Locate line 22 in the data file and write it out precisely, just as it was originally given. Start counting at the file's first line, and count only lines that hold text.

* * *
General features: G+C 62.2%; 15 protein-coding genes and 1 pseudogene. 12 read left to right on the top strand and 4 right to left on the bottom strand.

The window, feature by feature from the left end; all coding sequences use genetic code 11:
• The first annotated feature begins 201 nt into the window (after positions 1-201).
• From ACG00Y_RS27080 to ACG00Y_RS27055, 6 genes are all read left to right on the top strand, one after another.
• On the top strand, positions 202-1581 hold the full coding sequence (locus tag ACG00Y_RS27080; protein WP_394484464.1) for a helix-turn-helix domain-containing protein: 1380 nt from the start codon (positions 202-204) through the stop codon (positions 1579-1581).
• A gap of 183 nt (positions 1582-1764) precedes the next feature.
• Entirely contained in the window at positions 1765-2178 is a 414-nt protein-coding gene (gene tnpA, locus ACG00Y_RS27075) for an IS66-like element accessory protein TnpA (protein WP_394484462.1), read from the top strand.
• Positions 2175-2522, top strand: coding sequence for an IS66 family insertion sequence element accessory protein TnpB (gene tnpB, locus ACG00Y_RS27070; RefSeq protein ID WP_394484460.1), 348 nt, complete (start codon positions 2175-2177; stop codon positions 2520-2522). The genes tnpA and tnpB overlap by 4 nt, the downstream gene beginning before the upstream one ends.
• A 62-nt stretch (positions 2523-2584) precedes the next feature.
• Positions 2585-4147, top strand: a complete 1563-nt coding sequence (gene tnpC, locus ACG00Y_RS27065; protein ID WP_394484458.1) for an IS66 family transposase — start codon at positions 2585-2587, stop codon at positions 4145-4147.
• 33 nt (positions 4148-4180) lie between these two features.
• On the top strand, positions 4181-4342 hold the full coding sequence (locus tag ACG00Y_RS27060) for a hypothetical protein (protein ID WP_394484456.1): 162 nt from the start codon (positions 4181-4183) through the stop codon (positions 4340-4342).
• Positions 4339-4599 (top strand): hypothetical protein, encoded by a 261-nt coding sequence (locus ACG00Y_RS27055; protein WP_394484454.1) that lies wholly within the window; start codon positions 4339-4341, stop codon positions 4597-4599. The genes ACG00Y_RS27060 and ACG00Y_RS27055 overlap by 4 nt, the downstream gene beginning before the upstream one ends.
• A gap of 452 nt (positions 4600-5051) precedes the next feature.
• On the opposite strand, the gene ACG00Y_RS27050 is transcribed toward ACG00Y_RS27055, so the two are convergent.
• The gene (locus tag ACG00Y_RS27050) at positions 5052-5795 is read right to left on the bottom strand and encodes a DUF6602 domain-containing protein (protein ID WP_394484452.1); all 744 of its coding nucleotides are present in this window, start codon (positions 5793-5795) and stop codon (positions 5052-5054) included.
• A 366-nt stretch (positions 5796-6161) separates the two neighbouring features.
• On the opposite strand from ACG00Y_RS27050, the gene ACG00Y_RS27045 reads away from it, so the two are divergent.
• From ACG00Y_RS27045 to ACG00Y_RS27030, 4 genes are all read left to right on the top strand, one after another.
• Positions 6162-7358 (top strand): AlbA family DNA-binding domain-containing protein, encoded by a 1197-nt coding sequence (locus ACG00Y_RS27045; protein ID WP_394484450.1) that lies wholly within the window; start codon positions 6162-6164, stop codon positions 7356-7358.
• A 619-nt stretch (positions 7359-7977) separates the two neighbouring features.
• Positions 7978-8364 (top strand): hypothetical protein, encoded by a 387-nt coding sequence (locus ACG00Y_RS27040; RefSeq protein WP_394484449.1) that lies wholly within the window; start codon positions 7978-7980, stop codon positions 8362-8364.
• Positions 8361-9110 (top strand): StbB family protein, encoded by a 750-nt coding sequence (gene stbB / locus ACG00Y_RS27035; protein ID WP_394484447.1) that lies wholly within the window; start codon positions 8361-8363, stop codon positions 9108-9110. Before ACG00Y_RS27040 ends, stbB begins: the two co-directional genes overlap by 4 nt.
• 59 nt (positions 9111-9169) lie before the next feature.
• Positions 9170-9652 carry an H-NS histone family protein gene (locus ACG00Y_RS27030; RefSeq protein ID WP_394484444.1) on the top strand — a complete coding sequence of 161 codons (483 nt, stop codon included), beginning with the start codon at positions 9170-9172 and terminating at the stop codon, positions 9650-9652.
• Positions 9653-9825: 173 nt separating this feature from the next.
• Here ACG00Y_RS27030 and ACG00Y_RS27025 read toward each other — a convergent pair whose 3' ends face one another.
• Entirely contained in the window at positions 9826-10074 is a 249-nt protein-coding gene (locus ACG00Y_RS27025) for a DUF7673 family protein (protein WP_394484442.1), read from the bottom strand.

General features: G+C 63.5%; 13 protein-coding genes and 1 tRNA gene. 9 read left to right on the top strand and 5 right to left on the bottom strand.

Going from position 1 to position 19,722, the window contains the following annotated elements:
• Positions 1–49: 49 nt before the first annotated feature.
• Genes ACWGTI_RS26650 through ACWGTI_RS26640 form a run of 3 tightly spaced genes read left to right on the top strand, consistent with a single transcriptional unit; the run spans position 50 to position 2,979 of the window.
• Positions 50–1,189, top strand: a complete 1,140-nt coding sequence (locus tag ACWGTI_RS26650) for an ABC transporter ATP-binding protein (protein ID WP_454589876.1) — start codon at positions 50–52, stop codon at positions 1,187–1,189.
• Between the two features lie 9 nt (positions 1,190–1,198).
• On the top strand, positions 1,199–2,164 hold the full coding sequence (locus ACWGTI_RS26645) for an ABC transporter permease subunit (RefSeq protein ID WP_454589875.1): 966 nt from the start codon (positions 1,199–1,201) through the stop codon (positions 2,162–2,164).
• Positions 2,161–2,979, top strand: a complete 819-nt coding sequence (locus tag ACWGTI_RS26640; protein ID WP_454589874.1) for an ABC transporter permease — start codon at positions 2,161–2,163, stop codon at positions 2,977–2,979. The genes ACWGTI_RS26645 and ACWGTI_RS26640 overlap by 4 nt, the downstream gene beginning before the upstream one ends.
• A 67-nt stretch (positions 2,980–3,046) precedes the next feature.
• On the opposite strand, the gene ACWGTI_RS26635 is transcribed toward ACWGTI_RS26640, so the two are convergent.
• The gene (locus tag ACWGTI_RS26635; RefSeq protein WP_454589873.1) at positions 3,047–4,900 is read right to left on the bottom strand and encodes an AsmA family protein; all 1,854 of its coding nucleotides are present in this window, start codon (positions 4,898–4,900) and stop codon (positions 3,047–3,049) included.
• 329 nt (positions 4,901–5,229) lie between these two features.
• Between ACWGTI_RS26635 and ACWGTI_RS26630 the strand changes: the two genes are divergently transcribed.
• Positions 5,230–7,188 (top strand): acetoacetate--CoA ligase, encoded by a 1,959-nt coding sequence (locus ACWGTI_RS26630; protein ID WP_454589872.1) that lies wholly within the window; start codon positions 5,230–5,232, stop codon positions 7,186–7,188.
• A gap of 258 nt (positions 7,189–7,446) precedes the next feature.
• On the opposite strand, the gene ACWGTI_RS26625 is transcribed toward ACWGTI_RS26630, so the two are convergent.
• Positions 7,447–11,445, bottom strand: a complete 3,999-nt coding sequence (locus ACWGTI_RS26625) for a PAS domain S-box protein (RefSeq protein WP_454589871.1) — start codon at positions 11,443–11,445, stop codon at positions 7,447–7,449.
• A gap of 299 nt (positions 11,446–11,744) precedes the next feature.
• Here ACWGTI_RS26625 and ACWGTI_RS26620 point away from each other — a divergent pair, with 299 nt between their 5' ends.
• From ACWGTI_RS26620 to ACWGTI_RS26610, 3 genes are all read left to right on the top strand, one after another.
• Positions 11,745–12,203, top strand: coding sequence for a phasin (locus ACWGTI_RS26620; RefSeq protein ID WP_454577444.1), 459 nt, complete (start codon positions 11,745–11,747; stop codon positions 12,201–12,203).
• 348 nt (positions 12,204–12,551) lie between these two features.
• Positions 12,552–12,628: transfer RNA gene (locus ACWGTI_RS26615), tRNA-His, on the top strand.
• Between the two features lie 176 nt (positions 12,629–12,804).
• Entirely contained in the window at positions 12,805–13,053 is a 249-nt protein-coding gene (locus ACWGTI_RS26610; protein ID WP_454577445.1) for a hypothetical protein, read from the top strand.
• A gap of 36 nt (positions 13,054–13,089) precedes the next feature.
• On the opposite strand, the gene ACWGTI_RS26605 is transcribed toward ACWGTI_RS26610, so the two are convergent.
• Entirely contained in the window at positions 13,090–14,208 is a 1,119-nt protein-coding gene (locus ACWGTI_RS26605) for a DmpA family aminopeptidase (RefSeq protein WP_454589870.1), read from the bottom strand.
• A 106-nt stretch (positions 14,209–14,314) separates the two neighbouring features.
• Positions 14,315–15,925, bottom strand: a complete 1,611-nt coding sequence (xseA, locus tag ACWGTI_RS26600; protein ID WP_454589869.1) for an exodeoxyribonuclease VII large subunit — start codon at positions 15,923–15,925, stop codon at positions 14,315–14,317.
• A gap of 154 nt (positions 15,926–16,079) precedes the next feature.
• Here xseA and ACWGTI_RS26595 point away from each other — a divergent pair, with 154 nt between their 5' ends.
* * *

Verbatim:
• Positions 7978-8364 (top strand): hypothetical protein, encoded by a 387-nt coding sequence (locus ACG00Y_RS27040; RefSeq protein WP_394484449.1) that lies wholly within the window; start codon positions 7978-7980, stop codon positions 8362-8364.